Further, Chinese representatives disapprove of US unilateralism and trade protectionism. Instead, Beijing encourages multilateralism, the authority of the United Nations, increased free trade and investment, and the construction of a shared global economy. Even though the economies of the BRICS nations are noticeably different, their political ideologies support an international system rooted in the nation-state and opposed to US global hegemony. In short, the more the US flirts with economic nationalism under the Trump administration, the more populists in the emerging world, from Brazil to India and Russia, advocate for multilateralism led by power centers in Africa, Asia, and Latin America, and independent from Washington’s control. 

‘Pragmatic cooperation,’ as advocated by Chinese representatives, requires flexible and open multilateralism in a global system comprised of nation-states that should not meddle in the domestic affairs of other countries. Criticism of the West for supporting oppositional sentiments on issues ranging from Hong Kong’s protests, Moscow’s local elections, and the Amazonian rainforest bind the BRICS together, and an anti-western sentiment among the BRICS led to the construction of alternatives to US-built international institutions. For example, the New Development Bank, designed to finance BRICS projects, sought to replace the World Bank and International Monetary Fund. The bank, alongside a $100 billion special currency reserve fund, aims to promote favorable political interests for the bloc abroad. In information technology, the BRICS plan to build an optical-fiber cable system for secure telecommunications communication between BRICS countries, safe from the infiltration of western intelligence agencies. A similar reason to fear eventual Eurasian economic integration, the BRICS countries account for more than 25 percent of Earth’s landmass and 40 percent of its population.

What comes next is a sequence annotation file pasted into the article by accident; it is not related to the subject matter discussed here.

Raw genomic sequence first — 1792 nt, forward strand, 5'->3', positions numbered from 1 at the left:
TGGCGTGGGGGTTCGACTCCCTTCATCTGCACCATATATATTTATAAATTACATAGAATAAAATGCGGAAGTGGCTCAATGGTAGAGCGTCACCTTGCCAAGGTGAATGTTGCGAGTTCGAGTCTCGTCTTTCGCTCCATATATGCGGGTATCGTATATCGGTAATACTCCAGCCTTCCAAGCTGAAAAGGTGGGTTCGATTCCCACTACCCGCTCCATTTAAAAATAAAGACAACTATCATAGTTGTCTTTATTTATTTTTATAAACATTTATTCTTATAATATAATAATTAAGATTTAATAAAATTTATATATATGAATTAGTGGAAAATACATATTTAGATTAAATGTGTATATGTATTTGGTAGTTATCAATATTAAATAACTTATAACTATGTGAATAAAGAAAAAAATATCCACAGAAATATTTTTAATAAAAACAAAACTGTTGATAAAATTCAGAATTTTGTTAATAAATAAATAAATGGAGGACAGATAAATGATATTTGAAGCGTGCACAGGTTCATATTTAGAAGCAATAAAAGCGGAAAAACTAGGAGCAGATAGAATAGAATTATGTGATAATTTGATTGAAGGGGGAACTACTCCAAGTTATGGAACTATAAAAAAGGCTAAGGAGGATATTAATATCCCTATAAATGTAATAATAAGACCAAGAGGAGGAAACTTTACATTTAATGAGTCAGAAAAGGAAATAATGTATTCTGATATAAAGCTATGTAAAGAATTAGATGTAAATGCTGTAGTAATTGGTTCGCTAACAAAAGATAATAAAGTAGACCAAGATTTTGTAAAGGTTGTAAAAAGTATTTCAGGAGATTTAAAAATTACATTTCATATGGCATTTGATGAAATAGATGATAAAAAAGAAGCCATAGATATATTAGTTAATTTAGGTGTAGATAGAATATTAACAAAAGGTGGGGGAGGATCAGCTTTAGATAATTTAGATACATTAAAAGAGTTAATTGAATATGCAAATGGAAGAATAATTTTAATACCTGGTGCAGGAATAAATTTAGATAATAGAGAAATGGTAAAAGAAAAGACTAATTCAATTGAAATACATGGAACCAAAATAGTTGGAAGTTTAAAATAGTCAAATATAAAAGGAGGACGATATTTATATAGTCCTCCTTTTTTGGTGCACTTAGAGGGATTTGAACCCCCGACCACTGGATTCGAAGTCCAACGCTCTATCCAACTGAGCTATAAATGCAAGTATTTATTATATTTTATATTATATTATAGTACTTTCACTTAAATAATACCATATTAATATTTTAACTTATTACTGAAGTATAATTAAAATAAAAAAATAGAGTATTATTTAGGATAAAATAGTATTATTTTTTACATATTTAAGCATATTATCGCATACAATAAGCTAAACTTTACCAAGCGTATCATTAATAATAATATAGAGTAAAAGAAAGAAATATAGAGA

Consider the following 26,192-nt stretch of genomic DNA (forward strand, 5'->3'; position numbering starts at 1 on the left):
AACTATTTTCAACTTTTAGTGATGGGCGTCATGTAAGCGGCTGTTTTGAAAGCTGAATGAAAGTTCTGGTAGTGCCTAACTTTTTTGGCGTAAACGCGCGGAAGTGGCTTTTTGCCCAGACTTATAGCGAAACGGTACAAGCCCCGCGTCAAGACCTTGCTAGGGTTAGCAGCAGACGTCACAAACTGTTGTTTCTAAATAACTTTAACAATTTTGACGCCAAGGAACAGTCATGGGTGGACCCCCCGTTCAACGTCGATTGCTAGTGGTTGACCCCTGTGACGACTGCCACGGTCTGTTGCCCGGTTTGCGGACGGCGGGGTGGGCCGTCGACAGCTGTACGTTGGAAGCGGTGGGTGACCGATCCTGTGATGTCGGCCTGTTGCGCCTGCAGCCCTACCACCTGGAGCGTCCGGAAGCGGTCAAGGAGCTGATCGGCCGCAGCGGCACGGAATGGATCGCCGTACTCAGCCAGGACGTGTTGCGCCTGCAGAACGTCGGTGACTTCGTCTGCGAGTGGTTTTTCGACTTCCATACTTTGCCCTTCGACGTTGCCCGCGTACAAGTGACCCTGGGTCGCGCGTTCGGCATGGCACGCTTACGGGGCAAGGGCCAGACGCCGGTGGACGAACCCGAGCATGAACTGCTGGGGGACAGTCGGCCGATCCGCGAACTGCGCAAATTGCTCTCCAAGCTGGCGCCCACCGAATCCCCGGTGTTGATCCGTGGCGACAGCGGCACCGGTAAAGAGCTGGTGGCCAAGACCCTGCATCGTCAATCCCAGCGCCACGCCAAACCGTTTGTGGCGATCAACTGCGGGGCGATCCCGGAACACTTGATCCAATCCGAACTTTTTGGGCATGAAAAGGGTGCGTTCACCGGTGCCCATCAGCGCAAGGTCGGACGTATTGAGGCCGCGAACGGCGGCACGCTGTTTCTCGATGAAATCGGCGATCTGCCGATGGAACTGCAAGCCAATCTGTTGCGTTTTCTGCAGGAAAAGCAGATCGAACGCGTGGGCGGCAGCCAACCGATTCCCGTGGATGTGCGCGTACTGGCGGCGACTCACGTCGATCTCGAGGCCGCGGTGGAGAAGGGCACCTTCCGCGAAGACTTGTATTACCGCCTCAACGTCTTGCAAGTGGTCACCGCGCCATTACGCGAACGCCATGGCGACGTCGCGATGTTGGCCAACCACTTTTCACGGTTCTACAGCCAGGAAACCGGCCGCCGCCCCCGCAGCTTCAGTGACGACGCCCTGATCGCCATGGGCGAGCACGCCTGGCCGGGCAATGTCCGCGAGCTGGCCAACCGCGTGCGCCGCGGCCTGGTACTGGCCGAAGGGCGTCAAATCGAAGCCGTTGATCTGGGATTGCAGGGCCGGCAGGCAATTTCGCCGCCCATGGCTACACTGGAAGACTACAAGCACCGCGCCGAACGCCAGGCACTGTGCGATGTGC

The expanding economic and political influence of the BRICS encourages a pragmatic anti-western sentiment in places like Central and Eastern Europe. In Poland, the economy grows under a nationalist leader as Hungary boasts a stable economy under populist Prime Minister Viktor Orban. Neighboring Serbia just inked a deal to enter the Russian-led Eurasian Economic Union (EAEU) after increased pressure from the European Union on its Kosovo issue, a dispute for which Belgrade enjoys diplomatic support from both Beijing and Moscow. In a recent Open Society poll of around 12,500 citizens in Central and Eastern Europe, a majority of respondents in Slovakia (61 percent), Hungary (58 percent), Romania (58 percent), Bulgaria (56 percent), Germany (52 percent) and Poland (51 percent) believed democracy was under threat. During a general contraction of western economies, especially evident in Germany, Chinese representatives advocate for greater BRICS involvement in global hotspot areas, notably the Persian Gulf, the Democratic People’s Republic of Korea, and Afghanistan. The BRICS focus on trade and investment facilitation, digital economy, and local currency settlement; all moves opposed to the maintenance of the current US dollar-dominated world economy. Recent deals between China, Iran, and Russia also pushed for settling transactions in local currencies. Catering to like-minded politicians in Central and Eastern Europe and the Middle East, China recently called for “BRICS Plus” cooperation to expand its overall ‘circle of friends.’ At the last summit, the BRICS discussed digital economies, transnational crime, money laundering, and cooperation between the New Development Bank and the BRICS Business Council. However, the overarching theme was one of geopolitical strategizing outside of the purview of Washington’s direct control.